Segregation by Ignorance

Washington Times 9.14.99
Balint Vazsonyi

George Washington died 200 years ago. The occasion has prompted many stories, notably in this newspaper that bears his name.

In this land of unequaled varieties and permutations of the human species, we depend on the few immutables that hold us together as a nation. Among these is the esteem in which we hold George Washington and a few others. Or do we?

During the past decade, concerted attacks have been waged against the men who laid the foundations of our freedom, our prosperity, our unprecedented success as the United States of America. There is now a veritable army of people who pay their rent and buy their groceries by virtue of performing a continuous post-mortem on our greats. They find all manner of error and misconduct committed by the likes of George Washington and Thomas Jefferson when judged by today's lofty standards.

If the foregoing were insufficient to cause national embarrassment, think about the other - considerably smaller - army of people who make frantic efforts to defend them.

We ought to be embarrassed to defend men whose record is the envy of the world, who risked everything for the common good, who gave so much that fresh millions in every generation drink from the deep well of their bequests. Are their detractors simply ignorant of the facts, or worse?

Of the many divisions produced and cultivated by the false prophets of the past thirty years, this one is especially potent to make us two peoples for good. One will be a nation of Americans who regard the founders as their ancestors even if, as in my case, they were born, raised and educated across the seas, thousands of miles from Philadelphia. The other is becoming an amorphous collection of individuals who define themselves by sex, skin color, bodily habits, or ancestry elsewhere. They may be easily recognized by their incessant demands for "rights."

They have a big problem: Where are those rights supposed to come from?

Well, the Constitution of the United States, of course.

But that was written by...

Yes - the very same men whose shortcomings provide not only a favorite pastime, but generous funding by institutions who likewise owe their existence to said document.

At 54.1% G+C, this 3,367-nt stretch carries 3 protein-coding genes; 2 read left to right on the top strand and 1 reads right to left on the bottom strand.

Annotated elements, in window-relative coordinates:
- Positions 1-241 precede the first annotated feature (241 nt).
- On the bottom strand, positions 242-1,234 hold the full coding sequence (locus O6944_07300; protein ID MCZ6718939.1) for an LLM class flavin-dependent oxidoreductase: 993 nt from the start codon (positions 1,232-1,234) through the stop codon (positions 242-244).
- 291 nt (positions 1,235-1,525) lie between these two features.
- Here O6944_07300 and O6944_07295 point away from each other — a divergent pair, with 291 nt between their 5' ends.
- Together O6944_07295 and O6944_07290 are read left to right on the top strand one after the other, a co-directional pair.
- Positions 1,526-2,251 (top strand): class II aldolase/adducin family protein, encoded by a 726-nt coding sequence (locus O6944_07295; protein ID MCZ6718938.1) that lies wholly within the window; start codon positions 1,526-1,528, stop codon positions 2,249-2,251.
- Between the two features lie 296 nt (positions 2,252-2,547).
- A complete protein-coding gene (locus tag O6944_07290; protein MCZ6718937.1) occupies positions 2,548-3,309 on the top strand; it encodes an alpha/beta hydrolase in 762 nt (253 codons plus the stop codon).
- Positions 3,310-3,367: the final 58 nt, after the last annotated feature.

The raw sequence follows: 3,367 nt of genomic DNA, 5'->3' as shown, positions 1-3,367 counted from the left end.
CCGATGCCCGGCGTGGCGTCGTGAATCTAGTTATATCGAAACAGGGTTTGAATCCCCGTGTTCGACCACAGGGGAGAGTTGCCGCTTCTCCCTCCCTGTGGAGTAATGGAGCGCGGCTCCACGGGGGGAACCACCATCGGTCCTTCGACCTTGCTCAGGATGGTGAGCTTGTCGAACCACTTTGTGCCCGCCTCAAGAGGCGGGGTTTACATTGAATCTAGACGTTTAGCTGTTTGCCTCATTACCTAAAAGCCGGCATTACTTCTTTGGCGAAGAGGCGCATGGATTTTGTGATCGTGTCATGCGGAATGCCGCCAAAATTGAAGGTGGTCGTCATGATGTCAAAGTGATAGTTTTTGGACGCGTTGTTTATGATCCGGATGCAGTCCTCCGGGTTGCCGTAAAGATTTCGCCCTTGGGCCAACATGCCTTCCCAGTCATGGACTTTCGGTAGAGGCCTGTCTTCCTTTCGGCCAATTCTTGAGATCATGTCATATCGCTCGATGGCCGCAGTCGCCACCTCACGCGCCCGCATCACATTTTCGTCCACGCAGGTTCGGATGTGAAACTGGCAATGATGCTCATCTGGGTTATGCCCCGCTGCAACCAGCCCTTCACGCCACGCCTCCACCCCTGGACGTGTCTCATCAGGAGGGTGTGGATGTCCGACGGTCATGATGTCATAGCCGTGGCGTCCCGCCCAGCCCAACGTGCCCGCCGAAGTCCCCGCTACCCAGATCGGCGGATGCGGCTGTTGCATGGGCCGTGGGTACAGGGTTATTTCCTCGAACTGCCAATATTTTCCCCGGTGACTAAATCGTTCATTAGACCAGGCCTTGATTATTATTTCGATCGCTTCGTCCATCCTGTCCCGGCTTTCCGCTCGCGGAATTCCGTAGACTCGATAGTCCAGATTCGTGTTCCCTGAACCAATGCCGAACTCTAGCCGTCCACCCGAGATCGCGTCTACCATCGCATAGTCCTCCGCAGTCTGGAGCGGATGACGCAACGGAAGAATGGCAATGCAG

That's the frivolous part. There is a much more serious issue to address.

The 1960s saw an all-out effort to do away with segregation. Because segregation - where practiced - was a matter of law, it was also capable of a judicial resolution. The new segregation which has been in the making since the 1960s threatens to be permanent.

This new segregation does not employ the law, and it does not limit its destructive practices to skin color. It operates through fostering misconceptions and resentment. It thrives on ignorance - indeed, it depends on ignorance for its success.

Here is how it works. No sooner did the doors open wide for all those who had been left outside - whether in fact or symbolically - that efforts got underway to make certain they would never walk through those doors. The slogans of the original campaign had been about full participation in America. The new slogans suggest that America is not worth participation.

It is, we are told, a place designed by white males.

Among the many nonsensical phrases coined in our age, this one is more unworthy of homo sapiens than most. It would be simple to dismiss it as the talk of people suffering from terminal ignorance.

Alas, it is much more sinister than that.

Having a soda at a Woolworth fountain was of symbolic meaning; the opportunity to learn by the richest fountains of knowledge would have been of true significance. Yet, almost concurrent with the opening of doors was the systematic abandonment of those fountains, the replacement of knowledge with hogwash.

Part and parcel of that process has been the "deconstruction" of America's greats. It does not stop with the founders: just a few weeks ago, a councilman in Richmond, Virginia, took it upon himself to pronounce Robert E. Lee unworthy.

Occasionally, I had students who told me that, in their opinion, Mozart and Beethoven were not very good.

Mozart and Beethoven have survived the affront, and there is little doubt that Robert E. Lee, George Washington, or Thomas Jefferson will do likewise.

So why the concern?

Because we have in our midst a sizable contingent of purveyors of falsehoods who, for reasons of their own, are laboring to create and perpetuate millions who are American only in name, but not in allegiance. These "reluctant Americans" are in fact the true homeless among us, because they do not belong anywhere. While their ancestors may have been, they are not Irish, nor Italian, nor Hispanic, nor African. They could be American, but don't really want to be. Many no longer know what "American" means. Perhaps they ought to read George Washington's Farewell Address where he explained, and twice underlined, that word.

In the meantime, we are told to judge America's founders not by what they did, but what they did not do.

Are the people promoting this approach absolutely certain they wish to establish such a standard for everyone, including themselves?

I doubt it.